Marketers sceptical of procurement's ability to add value

18 April 2012

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18 April 2012 | Anna Scott

The increased involvement of procurement in buying marketing services is saving companies money in the short term, but could be eroding the value of services in the future.

Nearly three-quarters (73 per cent) of senior marketing decision-makers surveyed by consultancy The Observatory International said that they see procurement as getting more closely involved in buying marketing, advertising and PR services.

This has led to improved contract negotiation, which 83 per cent of respondents said was achieved, and reduced average costs by between 5 and 10 per cent in some cases, according to 81 per cent of respondents.

However very little strategic buying activity was achieved, such as agency shortlisting, scoping of deliverables or assessing creative and strategic capabilities of agencies, the survey stated.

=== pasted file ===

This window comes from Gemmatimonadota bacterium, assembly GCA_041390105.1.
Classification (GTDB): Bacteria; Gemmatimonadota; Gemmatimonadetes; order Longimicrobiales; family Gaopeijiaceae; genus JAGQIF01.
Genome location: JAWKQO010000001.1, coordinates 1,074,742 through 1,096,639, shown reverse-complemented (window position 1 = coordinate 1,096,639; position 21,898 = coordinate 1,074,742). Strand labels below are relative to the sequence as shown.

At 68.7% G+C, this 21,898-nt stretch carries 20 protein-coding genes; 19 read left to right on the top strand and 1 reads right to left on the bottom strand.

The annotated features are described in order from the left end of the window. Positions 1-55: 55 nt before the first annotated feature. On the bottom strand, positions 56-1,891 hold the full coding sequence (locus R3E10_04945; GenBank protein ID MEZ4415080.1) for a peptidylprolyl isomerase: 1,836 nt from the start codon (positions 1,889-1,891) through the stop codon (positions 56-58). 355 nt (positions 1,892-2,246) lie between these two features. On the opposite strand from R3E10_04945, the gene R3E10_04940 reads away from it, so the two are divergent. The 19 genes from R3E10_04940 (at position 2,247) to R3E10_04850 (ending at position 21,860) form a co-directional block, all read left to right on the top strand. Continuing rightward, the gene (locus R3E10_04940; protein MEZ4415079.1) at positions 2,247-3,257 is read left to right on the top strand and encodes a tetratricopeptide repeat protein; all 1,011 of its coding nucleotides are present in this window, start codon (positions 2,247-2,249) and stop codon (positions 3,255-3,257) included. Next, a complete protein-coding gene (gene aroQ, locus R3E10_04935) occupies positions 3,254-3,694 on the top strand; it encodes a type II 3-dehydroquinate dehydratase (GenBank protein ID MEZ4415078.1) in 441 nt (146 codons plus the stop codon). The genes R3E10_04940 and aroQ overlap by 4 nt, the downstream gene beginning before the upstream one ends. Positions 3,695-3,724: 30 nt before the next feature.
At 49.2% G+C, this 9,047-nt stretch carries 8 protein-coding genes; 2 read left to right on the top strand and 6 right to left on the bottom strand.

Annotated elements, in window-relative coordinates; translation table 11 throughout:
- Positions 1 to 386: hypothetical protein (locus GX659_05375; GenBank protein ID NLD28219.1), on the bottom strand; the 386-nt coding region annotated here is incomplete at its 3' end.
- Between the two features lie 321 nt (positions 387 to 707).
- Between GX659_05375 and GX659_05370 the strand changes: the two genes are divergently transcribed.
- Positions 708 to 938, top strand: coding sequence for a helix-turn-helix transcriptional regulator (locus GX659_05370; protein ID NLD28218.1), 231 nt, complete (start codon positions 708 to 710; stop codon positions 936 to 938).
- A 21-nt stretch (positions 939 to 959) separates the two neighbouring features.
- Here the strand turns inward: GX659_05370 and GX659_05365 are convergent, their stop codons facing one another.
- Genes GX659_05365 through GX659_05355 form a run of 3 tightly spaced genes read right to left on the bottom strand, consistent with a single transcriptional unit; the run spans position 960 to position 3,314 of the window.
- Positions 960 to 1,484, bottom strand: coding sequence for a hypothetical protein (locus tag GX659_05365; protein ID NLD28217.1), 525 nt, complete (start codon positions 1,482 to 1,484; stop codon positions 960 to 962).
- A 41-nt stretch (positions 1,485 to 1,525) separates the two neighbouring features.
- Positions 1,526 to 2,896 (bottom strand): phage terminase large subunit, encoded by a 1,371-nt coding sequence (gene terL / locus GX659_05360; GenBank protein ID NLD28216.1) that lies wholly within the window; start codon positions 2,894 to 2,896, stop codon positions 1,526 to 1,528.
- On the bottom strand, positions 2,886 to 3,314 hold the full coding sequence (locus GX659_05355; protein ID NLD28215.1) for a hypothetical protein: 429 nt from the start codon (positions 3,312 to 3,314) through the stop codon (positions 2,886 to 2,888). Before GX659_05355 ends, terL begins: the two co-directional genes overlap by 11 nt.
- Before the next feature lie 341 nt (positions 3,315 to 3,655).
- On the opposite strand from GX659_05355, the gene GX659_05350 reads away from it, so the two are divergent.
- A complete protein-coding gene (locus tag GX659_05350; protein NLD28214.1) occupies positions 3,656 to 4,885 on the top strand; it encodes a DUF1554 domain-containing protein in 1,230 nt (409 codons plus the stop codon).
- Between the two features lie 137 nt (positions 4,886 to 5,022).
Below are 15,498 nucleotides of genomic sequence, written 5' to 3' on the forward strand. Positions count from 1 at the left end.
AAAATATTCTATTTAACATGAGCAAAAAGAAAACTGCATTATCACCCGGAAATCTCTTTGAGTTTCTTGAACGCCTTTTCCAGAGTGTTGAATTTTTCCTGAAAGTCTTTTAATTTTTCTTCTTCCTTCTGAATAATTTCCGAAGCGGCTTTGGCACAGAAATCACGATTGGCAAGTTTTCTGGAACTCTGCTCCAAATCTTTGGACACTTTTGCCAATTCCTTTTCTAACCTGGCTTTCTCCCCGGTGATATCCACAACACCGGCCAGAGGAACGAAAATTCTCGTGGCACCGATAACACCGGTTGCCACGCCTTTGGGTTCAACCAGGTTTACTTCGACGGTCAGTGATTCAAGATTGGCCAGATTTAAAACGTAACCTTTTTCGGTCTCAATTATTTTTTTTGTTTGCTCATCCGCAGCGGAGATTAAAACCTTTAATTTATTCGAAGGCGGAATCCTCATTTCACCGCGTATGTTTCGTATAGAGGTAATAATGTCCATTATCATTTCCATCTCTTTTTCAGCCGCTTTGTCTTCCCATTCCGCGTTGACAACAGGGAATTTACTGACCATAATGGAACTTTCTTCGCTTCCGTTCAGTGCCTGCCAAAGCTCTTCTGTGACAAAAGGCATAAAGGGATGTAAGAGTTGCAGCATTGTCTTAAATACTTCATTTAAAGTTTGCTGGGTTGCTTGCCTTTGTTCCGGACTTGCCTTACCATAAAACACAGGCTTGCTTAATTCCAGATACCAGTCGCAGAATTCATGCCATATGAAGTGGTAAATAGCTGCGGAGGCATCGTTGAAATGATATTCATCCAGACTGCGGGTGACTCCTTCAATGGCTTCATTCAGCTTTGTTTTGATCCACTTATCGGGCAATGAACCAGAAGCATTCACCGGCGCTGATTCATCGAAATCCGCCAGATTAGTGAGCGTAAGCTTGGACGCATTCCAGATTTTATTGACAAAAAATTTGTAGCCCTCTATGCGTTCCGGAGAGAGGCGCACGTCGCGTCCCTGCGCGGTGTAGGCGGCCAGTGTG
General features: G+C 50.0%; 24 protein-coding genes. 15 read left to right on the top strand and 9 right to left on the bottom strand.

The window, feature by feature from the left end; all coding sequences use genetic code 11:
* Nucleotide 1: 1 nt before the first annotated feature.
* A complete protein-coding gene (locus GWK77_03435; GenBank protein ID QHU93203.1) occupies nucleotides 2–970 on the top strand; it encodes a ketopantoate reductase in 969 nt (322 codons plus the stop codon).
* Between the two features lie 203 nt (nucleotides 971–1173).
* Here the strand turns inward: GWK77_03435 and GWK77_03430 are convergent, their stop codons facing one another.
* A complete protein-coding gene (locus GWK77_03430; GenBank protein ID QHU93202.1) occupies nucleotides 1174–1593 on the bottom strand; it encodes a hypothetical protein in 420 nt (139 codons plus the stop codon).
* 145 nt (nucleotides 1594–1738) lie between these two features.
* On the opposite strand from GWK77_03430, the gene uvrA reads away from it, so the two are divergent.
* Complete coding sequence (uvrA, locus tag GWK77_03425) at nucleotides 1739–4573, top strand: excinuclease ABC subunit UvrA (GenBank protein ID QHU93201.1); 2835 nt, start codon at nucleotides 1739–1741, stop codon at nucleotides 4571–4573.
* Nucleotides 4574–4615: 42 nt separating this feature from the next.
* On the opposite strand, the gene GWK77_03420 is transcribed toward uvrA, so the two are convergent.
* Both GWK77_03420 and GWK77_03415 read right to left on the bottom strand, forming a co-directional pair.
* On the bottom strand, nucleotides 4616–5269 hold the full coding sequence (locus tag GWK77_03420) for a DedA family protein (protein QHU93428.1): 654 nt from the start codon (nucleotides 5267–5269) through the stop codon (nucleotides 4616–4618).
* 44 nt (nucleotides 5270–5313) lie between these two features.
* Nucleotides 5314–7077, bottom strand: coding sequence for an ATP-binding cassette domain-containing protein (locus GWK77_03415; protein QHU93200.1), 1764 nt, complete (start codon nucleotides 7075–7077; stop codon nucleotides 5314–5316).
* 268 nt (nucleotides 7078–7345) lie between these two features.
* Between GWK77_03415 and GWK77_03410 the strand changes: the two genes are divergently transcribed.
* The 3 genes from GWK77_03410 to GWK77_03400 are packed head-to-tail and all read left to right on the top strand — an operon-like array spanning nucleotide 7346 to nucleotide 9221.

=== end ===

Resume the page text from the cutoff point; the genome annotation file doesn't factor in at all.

“There are mid to long-term implications of simply pushing down prices, with potential damage to the quality of communications campaigns and ultimately, your brand,” said Lucinda Penistone-Baines, co-founder of The Observatory International. “This is a people business. That means there is a real danger if it is wrongly or under-resourced as a consequence of a price squeeze.”

The research, which surveyed 40 marketing decision makers who oversee annual budgets of over £10m, suggests that simplistic cost cutting and over-complicated procurement processes could be eroding the value of services.

Some 71 per cent of the respondents found procurement’s involvement had no effect on the effectiveness of campaigns and eight per cent felt it had a negative effect.

“Using marketing services is highly specialised and requires and deep current understanding of the way marketers and agencies work,” Penistone-Baines said.

“The best procurement departments often employ ex-agency professionals, and are not shy about employing outside specialists to support specific project requirements. It’s important to recognise that pulling a lever on agency cost generally requires a corresponding improvement to the effectiveness of the marketer/agency way of working.”


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HS2 Ltd
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